How I holiday: Making Christmas party magic with Clare de Boer

Paperless Post Blog > Holidays > How I holiday: Making Christmas party magic with Clare de Boer

Crafting a memorable dining experience is about more than just the food—something Clare de Boer knows well. 

Take a seat at the chef-owner’s acclaimed Hudson Valley restaurant Stissing House and you’re instantly enveloped in warmth—from the candlelight to the weathered wood to the mountain of soft butter beneath a glass cloche that seems originally intended for a large layer cake. (That’s not to say the food isn’t incredible, because it is.)


Images courtesy of Clare De Boer.


When she’s not busy running three thriving businesses (she’s also the force behind New York City’s King and Jupiter), de Boer writes “The Best Bit”—a Substack filled with recipes and helpful advice for her thousands of eager subscribers. She’s also a seasoned party host, filling her home each holiday with as many loved ones as she can squeeze in, keeping everyone full and happy. 


As longtime fans of de Boer’s eateries, newsletter, and hosting style, we reached out to see if she’d be willing to give us a taste of how she gets it all done during the holiday season, and share some tips for hosting a Christmas party, Stissing House-style. Reader, she was. See our conversation in full, below.

How would you describe your style of decorating for a holiday party?

Bountiful, easy, and not too precious.


Tartan (Square)” by Oscar de la Renta for Paperless Post.


Who has influenced your holiday hosting style the most?

My kids. They remind me every day that the point of it all is joy, not elegance.


How has your decorating style evolved over the years?

I’m in the minimal input, maximum impact phase of decorating. 


Tell us about the best holiday party you’ve ever hosted, and what made it so special.

Last December we hosted a Christmas party at Stissing House, my tavern upstate, and pulled off so many wild fantasies: serving mugs of broth straight from the fireplace, filling baskets with homemade salt and vinegar chips to dip in creme fraiche, and a goodbye pick-and-mix table where friends could make themselves a bag of sweets as they left (quince delight, candied peel, fudge).


Images courtesy of Clare De Boer.


What’s the best thing a guest can bring with them to your holiday party?

A really nice bar of chocolate for me to have with a cup of tea as I scroll through photos of the party the next day.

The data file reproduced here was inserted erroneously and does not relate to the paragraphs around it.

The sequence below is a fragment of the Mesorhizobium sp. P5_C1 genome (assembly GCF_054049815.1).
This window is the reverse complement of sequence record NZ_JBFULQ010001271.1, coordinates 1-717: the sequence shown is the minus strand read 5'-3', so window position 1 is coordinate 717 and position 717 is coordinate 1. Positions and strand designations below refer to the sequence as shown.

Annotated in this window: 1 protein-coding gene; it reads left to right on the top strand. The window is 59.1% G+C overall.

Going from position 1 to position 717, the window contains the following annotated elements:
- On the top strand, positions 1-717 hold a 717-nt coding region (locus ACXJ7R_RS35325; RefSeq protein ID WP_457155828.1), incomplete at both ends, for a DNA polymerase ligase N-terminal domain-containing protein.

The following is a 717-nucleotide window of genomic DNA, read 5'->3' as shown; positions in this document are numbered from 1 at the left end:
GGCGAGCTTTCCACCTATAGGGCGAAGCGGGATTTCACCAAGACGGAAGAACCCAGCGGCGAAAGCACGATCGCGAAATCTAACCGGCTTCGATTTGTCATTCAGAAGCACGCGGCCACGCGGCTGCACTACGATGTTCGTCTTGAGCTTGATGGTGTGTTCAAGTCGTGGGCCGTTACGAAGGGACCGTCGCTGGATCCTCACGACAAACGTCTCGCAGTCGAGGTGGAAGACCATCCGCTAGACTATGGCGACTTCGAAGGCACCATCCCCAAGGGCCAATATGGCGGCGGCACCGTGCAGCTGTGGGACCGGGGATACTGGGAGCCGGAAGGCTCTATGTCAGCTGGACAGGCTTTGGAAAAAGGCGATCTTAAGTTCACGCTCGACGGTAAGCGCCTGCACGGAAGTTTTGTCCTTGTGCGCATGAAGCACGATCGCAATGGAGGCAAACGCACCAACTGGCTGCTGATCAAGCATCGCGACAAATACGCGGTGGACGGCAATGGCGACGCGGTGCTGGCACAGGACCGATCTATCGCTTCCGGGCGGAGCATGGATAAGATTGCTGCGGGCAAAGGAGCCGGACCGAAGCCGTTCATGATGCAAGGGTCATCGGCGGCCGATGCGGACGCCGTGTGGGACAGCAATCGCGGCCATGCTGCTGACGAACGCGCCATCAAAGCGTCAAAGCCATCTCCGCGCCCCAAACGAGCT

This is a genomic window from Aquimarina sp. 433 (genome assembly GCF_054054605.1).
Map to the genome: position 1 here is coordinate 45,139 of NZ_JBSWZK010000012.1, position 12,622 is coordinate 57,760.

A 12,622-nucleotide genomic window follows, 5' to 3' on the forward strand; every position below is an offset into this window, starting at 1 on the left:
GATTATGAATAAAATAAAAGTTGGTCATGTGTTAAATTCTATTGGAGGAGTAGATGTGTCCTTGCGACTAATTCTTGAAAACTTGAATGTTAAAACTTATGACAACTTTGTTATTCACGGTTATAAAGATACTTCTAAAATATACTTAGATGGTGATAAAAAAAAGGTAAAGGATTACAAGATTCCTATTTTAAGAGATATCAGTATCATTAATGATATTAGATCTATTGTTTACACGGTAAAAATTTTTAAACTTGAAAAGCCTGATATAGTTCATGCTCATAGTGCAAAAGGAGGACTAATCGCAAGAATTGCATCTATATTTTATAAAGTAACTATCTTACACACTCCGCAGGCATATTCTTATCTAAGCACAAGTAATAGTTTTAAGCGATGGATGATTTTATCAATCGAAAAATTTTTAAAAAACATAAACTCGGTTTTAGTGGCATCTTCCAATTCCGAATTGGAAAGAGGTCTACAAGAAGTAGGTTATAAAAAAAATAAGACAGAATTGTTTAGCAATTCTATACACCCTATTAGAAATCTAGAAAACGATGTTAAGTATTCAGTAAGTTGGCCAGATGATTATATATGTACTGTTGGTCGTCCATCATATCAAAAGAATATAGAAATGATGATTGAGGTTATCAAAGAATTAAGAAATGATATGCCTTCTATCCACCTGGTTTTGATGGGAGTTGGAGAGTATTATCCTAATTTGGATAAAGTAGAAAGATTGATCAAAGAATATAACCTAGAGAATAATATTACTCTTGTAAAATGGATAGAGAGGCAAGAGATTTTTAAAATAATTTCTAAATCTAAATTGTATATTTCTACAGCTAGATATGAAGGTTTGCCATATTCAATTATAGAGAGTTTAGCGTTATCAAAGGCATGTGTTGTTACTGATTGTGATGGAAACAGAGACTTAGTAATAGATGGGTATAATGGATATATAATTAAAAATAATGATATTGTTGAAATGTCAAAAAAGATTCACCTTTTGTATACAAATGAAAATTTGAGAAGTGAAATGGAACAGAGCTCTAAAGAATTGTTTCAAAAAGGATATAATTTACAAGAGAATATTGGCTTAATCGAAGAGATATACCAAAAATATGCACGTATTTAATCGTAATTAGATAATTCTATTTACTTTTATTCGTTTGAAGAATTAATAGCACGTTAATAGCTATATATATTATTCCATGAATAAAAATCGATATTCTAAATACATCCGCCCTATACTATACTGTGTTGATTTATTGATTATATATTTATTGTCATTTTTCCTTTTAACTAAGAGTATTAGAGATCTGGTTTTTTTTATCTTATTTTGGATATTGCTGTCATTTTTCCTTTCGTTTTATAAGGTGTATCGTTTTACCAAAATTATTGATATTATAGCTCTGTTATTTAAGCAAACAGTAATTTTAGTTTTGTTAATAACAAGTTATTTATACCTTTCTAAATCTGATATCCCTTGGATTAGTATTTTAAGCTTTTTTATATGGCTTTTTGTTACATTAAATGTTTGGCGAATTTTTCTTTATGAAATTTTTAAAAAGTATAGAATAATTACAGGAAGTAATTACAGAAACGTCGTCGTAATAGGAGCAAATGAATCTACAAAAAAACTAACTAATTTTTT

When it comes to the size of your guest list, is it an intimate affair, or the more, the merrier?

More is more when it comes to people. Everyone loves a sweaty party.


Give us a taste of your holiday party—what’s on the menu? 

Broth to warm cold hands on arrival, Stissing ham glazed with spiced quince preserve, a celeriac gratin blistered in the wood oven, and persimmon pudding with cream, ice cream, and whipped cream. 


Partridge Tree” by Bernard Maisner for Paperless Post; Image courtesy of Clare De Boer.


What drinks are you serving? 

Beer, Champagne, and hot apple and ginger shrub.


What’s on your playlist?

“Dublin Blues” by Guy Clark, “Jesse James” by Pete Seeger, and “Steady Rain” by Warren Zevon. 


Do you have any traditions you bring out at every holiday party?

A dinner bell! It cuts through fireside conversations and herds everyone to the table when I’m ready to carve. Also, it’s not a celebration without a toast.


Image courtesy of Clare De Boer; “Branches de Houx” by John Derian for Paperless Post.


How do you let your guests know it’s time to head out?

Blame the kids!


What’s one way a host can make their Christmas party feel instantly cozier?

Turn the lights down very low and light too many candles. 


How do you manage to stay engaged with your guests and enjoy your own party when you’re busy cooking for everyone?

I try to do any cooking that requires my attention before throngs of people descend on my kitchen. But things never go quite to plan: my close friends know when to take the party out of the kitchen or help finish things up and carry plates to the table. 


What’s one kitchen gadget that’s really worth investing in for home chefs? 

My mouli légumes (food mill) takes up a tremendous amount of space, but I love it anyway. There’s no substitute for finely milled mash. 


How do you host differently when you’re in the country vs. the city?

The stage sets the style. If I’m throwing a party in the country, I cook food and play music that enhances that experience. And I’ll do the same in the city, which naturally creates a different vibe. But no matter where, the food is always simple, generous, and nostalgic.


Image courtesy of Clare De Boer; “Holiday Wrapping” by Paperless Post.


Thanks, Clare! Ready to host your own holiday party like Clare de Boer? Find your perfect holiday party invitation and customize it—and your home—to your heart’s content. (And if you’re looking for holiday party supplies and decorations, we’ve got some unforgettable options.) 


For more of the “How I Holiday” series, read our interview with interior stylist Colin King

Holly Wreath” by Paperless Post.